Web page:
Last Updated on November 7, 2017 by gregor
Every autumn, nature puts on a brilliant show of color in many parts of Europe. From bright yellows to vibrant reds, in fall the leaves transform, showing their rich and vibrant hues. From the northern countries to the meditereean states, the foliage season begins in early September in the northern regions and ends in southern locations in November.
Every year, travelers flock to these areas to photograph the fall foliage and catch a glimpse of nature’s splendor.
Here are my Top 7 quick and easy photography Tips for your colorful autumn photos:
Please check also my Autumn photography Blog posts
Schönbrunn Palace Vienna – wonderful autumn photo inspirations (CLICK)
Vienna Stadtpark – colorful autumn photo inspirations (CLICK)
1.Do not get discouraged of bad weather
Fall color offers up some unique opportunities to photograph brilliant colors in snow, rain, sleet and wind. So always check your local weather forecasts before your shoot.
Be prepared for anything – fall is one of those seasons that can throw rain, sun, and snow at you all on the same day.
2.Visit your local public parks
Most of the cities web pages offer you an overview of public parks you can visit. Here in Vienna please see the list of public parks. Especially recommended is to visit your local Japanese gardens Here is the summary of the Japanese Gardens in Vienna, Highlight, of course, the Setagayapark
Here are a few tips for catching and shooting the parks in their prime.
- Look for the Japanese Maples! Shooting up ‘inside’ of these gorgeous trees can give them a whole new perspective and can offer up some amazing possibilities in terms of composition.
- Include the architecture- don’t be afraid to photograph the bridges, pagodas and other structures in the garden.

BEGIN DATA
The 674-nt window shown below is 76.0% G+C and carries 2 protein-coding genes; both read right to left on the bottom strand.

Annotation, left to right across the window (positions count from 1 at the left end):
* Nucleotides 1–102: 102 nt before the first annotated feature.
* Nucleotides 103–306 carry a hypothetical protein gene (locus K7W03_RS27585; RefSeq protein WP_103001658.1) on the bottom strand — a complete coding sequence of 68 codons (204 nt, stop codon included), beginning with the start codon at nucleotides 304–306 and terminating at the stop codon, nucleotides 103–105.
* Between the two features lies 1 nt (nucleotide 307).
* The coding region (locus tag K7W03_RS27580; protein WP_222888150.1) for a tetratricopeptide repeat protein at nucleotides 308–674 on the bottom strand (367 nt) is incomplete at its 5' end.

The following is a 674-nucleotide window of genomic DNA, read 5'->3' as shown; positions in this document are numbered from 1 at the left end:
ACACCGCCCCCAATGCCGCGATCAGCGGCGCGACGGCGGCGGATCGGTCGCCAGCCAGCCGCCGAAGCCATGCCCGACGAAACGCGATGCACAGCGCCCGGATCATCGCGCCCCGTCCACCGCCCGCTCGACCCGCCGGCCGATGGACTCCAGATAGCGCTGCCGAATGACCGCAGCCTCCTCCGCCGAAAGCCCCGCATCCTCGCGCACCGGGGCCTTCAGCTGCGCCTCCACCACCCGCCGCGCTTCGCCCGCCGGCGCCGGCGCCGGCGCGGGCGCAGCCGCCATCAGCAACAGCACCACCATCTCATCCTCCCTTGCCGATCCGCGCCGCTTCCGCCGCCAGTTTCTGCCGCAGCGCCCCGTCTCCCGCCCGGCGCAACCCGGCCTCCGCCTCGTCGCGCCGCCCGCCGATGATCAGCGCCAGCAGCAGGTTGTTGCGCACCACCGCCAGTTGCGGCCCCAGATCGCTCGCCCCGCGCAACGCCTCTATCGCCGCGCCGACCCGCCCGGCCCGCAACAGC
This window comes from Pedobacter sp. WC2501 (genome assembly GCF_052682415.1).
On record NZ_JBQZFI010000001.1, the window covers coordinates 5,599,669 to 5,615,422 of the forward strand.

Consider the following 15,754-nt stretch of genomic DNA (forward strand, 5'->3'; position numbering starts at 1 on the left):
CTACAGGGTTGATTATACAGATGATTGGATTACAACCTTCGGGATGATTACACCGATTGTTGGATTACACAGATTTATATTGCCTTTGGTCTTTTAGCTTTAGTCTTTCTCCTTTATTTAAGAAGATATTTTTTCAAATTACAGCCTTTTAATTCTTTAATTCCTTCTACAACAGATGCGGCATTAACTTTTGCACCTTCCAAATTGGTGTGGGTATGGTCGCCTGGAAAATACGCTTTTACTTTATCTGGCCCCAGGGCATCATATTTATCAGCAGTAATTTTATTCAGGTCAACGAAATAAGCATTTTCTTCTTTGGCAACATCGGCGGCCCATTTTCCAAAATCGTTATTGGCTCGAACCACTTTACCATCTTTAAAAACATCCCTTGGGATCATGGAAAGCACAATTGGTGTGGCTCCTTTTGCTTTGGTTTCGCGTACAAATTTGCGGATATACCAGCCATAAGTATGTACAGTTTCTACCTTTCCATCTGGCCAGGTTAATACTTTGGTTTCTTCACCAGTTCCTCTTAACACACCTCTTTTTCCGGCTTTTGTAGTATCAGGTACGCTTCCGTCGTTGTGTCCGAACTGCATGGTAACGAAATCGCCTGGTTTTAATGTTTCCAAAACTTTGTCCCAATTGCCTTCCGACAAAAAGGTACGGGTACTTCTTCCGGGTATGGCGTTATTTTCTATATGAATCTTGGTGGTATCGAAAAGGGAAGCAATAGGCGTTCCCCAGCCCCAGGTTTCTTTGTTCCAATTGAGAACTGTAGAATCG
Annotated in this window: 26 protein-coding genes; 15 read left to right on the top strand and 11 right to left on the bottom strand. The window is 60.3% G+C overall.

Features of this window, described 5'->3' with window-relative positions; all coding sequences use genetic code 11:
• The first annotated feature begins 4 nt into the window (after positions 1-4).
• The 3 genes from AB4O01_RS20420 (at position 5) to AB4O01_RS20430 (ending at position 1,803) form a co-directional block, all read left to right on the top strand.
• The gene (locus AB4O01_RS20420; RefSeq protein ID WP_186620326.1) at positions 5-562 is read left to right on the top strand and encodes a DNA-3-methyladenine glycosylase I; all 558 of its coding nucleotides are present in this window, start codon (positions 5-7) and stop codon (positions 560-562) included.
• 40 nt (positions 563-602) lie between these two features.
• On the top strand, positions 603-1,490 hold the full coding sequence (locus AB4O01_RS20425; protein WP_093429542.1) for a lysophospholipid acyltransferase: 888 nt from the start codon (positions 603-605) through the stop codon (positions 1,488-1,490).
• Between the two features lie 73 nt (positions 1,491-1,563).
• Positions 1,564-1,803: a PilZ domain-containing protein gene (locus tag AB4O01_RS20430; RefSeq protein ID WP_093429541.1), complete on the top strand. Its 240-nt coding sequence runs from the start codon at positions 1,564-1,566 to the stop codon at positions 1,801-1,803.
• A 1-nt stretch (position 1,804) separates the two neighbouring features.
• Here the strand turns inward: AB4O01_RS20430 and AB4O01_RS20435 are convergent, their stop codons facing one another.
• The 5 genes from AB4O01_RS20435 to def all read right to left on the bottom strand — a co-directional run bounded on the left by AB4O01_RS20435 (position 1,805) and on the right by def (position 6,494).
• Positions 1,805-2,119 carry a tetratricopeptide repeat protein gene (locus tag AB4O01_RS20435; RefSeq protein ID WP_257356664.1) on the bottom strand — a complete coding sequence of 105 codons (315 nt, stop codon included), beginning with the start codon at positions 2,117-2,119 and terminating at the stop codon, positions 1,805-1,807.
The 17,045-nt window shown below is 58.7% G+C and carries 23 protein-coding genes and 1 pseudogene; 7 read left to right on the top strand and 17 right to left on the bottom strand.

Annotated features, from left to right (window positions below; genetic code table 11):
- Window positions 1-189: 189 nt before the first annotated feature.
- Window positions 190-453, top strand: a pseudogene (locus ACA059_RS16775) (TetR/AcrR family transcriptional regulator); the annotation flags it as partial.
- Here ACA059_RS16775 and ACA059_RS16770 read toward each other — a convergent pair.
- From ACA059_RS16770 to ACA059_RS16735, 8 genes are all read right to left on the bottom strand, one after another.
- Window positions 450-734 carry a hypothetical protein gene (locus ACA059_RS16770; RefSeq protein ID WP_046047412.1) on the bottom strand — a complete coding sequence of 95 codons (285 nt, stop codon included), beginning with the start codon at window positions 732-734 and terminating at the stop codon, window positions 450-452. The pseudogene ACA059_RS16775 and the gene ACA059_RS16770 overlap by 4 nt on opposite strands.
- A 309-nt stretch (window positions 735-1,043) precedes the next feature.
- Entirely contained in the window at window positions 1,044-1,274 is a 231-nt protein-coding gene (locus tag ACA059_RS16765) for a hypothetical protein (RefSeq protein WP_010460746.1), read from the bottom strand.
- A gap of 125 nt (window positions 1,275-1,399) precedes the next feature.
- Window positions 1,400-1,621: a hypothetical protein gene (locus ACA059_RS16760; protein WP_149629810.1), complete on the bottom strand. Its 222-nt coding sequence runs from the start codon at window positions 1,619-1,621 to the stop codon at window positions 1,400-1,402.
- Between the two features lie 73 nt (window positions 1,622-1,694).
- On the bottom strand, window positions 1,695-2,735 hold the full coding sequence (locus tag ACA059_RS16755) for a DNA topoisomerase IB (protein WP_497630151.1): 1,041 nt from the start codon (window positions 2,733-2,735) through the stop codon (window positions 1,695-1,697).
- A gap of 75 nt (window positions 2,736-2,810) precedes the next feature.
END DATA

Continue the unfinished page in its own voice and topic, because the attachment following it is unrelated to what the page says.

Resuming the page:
- Go early or late- these gardens tend to get very crowded, so go around sunset or sunrise (depending on the garden’s hours) to avoid the people and other photographers.
- Look for abstract and macro possibilities in the garden- colors, patterns, and structures can offer a seemingly endless amount of compositional choices.
- Bring a wide selection of lenses this can help you to expand your creativity.
3.Shoot falling leaves
Fall foliage doesn’t last forever, but even the falling leaves can add interest and color to your images.
One of my favorite things to shoot just after the fall color has peaked are the leaf-covered driveways, streams, and trails that seem to be everywhere after the leaves have begun to fall. The fallen leaves can not only add texture and color to your images, but they can also convey motion and help to form leading lines in your composition.
4. Be creative – Experiment
Fall offers a unique opportunity to try new techniques and new perspectives.
…….and remember to grab a couple good leaves to capture glorious flatlines
5. Color is key
Color is what needs to stand out in your fall photos, so you should consider using the vibrant mode setting on your camera if it’s available. If your camera is not equipped with this setting you can increase saturation to achieve the same effect.
Whatever you do: DO NOT OVERSATURATE. Nature is beautiful as it is. It does not require too much “pop”. PLEASE !!!
6. Photograph around sunrise and sunset for the best light and color.
The first and last hours of sun during the day (the times right around both sunrise and sunset) have a brilliant quality to the light that can yield fantastic photos. There’s just something about the soft, golden light around this time (which brings out the reds and golds in your photos) that you can’t help but adore.
7. Smartphone Photo Editing Tips
If you are shooting with your Smartphone I have summarized the photo Editing Apps and tips in THIS Blogpost (Click)
Share your most inspirational autumn photo on INSTAGRAM!!
Now it is your turn. I will do a special BLOG post about the most inspirational autumn photos on Instagram End of October.
Please use the Instagram Hashtag #autumnlover to have a chance to get featured by theviennablog.com
Here are some inspirations. Thanks so much!
PIN IT TO PINTEREST!